I've experienced several traumas in my life that surfaced fear. As a child, I tried my best to keep a lid on it. It wasn't until I was pregnant with my third child, that fear could no longer be contained. I woke up one night with a stranger standing over me and was so paralyzed with fear I couldn't scream. I finally groaned loud enough to wake up my husband who chased the guy out of our home. Because I had already experienced trauma, the break in caused PTSD and I had flashbacks or woke up screaming believing the man was back. This startled my little guys. When bedtime came, the oldest often said he was afraid the bogeyman was in their room. I watched my husband gently take our little men to their room and look under the beds, in the closets, and in the toybox to prove the bogeyman wasn't there. He then sat down with them, reminding them God kept us safe when the man broke into our home and then pray with them, asking for God's protection over them as they slept.
Because my emotions felt so crazy, I ordered tapes from a tape ministry and listened to well known pastors' sermons on how to manage emotions. Until that point I thought all fear was a sin and a sign that one lacked faith and was shaming myself for experiencing it. One of the pastors pointed out that fear was a common human emotion and it helped us stay safe. He also pointed out that when Moses died the Lord directed Joshua to enter the promise land, telling him not to be afraid but to be strong and courageous because He would be with him and would not leave him or forsake him. Around that time a friend came up to me at church and handed me a piece of paper with a Bible verse on it. She explained she had never experienced someone breaking into her home, but God had laid it on her heart to pray that verse for me every night. When I got home I looked at the verse she had written out and it said, "I will both lie down in peace, and sleep; For you alone, O LORD, make me dwell in safety." I committed that verse to memory and went to sleep every night meditating on it, comforted by that fact that my friend was praying the verse over me.
As I processed the verse and the sermon on fear, I began to view God's command to not fear differently. Before I had believed God was always displeased with me when I experienced fear, but when I put the command in its context it seemed like God was speaking to me in the same way my husband spoke to our boys when they were afraid of the bogeyman. Instead of avoiding God in shame when I experienced fear, I began to acknowledge it to Him and then focus on His attributes and His care for me. Several years later I told God I knew He was with me on the night of the beak in and asked Him to give a vision of where He was that night. Immediately I saw Jesus dressed as a soldier, standing at the head of my bed watching over me. When I think of that night I no longer experience fear, I simply see Him standing guard over me.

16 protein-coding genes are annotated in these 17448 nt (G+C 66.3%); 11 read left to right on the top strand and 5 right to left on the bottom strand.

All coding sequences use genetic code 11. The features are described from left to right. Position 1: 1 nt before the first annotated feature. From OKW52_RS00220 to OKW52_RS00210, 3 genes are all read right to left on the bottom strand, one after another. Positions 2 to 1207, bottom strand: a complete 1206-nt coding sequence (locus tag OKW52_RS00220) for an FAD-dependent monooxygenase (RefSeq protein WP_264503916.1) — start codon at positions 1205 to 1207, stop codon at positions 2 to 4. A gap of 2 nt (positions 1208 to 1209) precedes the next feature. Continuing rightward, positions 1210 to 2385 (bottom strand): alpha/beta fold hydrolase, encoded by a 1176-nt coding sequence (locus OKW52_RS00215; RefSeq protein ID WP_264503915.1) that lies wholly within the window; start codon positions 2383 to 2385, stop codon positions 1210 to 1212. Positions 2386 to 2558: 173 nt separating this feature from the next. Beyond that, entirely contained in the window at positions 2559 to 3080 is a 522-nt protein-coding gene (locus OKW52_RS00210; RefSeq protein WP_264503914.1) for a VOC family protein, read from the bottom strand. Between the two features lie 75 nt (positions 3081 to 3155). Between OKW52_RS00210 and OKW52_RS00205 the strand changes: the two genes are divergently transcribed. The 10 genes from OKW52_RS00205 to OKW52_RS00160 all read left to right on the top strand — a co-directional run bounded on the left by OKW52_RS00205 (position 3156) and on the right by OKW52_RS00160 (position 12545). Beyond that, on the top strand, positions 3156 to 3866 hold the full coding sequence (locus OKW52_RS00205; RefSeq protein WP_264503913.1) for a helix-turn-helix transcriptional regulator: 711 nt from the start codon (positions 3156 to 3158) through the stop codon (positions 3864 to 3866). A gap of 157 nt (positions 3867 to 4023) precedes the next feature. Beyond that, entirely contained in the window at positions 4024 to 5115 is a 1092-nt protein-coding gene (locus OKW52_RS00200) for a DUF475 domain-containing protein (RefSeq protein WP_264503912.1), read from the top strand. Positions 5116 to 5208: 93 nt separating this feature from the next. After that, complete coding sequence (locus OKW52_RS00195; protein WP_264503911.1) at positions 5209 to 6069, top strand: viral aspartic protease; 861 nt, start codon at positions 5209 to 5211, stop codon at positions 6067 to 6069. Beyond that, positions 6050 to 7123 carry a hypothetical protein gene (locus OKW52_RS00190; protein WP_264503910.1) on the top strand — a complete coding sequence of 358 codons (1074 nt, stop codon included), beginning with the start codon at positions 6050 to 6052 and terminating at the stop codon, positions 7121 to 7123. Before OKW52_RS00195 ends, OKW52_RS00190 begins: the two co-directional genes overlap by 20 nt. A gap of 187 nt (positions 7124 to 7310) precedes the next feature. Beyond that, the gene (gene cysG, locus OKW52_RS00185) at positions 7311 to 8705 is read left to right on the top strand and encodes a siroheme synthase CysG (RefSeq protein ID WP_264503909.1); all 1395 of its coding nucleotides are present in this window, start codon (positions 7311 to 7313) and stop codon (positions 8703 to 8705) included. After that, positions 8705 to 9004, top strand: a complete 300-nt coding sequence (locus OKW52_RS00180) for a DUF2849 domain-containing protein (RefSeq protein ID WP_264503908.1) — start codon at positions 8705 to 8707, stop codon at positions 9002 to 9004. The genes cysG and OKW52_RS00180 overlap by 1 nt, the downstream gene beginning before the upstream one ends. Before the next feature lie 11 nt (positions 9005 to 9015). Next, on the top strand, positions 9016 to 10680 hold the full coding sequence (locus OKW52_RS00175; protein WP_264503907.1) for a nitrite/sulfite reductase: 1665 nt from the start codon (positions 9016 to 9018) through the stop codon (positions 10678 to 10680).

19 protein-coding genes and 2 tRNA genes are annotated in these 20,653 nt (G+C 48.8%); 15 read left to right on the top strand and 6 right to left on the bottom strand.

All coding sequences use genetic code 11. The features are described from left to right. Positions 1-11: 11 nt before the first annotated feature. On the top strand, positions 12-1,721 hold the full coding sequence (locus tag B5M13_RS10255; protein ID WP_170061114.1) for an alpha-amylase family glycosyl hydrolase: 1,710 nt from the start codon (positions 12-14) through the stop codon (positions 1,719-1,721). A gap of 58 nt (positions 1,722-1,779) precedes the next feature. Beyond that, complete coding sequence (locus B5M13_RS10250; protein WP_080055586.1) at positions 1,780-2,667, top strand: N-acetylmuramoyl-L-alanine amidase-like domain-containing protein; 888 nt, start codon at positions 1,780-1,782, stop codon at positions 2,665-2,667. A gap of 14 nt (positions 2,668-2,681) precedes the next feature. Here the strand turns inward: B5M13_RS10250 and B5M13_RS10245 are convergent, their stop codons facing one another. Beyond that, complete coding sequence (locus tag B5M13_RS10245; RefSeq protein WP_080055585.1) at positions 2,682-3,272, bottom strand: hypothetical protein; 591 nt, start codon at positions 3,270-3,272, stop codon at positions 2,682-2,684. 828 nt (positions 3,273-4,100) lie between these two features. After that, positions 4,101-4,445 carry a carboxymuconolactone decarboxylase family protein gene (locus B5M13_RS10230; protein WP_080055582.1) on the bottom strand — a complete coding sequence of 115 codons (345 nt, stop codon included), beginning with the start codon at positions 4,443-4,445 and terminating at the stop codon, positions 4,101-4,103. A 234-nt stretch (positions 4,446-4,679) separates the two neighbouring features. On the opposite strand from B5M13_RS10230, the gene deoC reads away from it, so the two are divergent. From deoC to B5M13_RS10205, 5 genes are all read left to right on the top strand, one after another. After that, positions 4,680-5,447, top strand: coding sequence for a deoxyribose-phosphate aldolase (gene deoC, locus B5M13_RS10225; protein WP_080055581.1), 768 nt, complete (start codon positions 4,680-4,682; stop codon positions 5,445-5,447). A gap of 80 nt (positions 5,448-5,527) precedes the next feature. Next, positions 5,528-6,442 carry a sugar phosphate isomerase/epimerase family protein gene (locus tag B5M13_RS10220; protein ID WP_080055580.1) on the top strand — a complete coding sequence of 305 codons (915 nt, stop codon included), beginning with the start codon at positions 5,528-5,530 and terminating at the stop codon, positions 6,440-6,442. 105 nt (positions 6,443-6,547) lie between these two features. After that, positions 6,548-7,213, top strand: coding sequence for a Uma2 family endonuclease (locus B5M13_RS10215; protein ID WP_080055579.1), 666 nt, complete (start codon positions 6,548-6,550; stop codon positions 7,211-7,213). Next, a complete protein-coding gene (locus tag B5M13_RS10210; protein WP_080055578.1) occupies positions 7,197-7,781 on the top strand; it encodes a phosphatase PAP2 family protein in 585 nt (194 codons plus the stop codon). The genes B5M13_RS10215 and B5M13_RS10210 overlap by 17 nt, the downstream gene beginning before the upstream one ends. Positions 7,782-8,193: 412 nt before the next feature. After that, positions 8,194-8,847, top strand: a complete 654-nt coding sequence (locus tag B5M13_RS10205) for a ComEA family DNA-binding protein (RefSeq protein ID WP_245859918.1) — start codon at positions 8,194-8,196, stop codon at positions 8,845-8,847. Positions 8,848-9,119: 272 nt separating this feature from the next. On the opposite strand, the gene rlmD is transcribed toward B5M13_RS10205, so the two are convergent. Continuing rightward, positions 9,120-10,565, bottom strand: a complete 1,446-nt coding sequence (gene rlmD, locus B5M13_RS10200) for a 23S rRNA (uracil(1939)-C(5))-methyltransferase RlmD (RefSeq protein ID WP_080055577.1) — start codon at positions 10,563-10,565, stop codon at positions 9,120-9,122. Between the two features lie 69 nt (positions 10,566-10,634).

I pray we will be gracious to those who have been or are still struggling with fear as we navigate this pandemic and the reopening of our country. There is a time to confront fear, but we would be wise to confront it the way the Lord does with reminders of His continual presence and His lavish care. We want to remember some came to this pandemic with unresolved trauma. For those who grew up without enough food to eat, for the ones who have lost loved ones to horrible diseases, for the ones who were abandoned as children, or those who were harmed in someway this pandemic may surface strong fears that need to be honored and patiently worked through so they, too, can continue growing in their ability to trust God in the hard.
I have had to continue to take my thoughts captive to Jesus' truth during this time, reminding myself this pandemic was no surprise to God. For while He was forming me in my mother's womb, these days were already written in His books. I know my God knows my history and isn't angry when I experience fear. He is reminding me He is right here with me. His presence means even on my loneliest days, I am never alone. It means when I am feeling anxious or afraid, He can give me the courage I need to face the day in a way that honors Him. It means when I am weak, He will give me strength to do what needs to be done. It means when I am confused, He will give me the wisdom I need to navigate the hard. It means when I am feeling powerless, He is all powerful over all that pertains to me. It means when everything feels out of my control, He is in fact in control of it all. It means when I am struggling with sin, His perfect righteousness covers it. It means when I am feeling unsettled, He is my perfect peace. Oh, I hope that we would navigate this roller coaster season with His grace.
Isaiah 41:10 brings me great comfort these days:
"Fear not, for I am with you;
Be not dismayed, for I am you God.
I will strengthen you,
Yes, I will help you,
I will uphold you with my righteous right hand."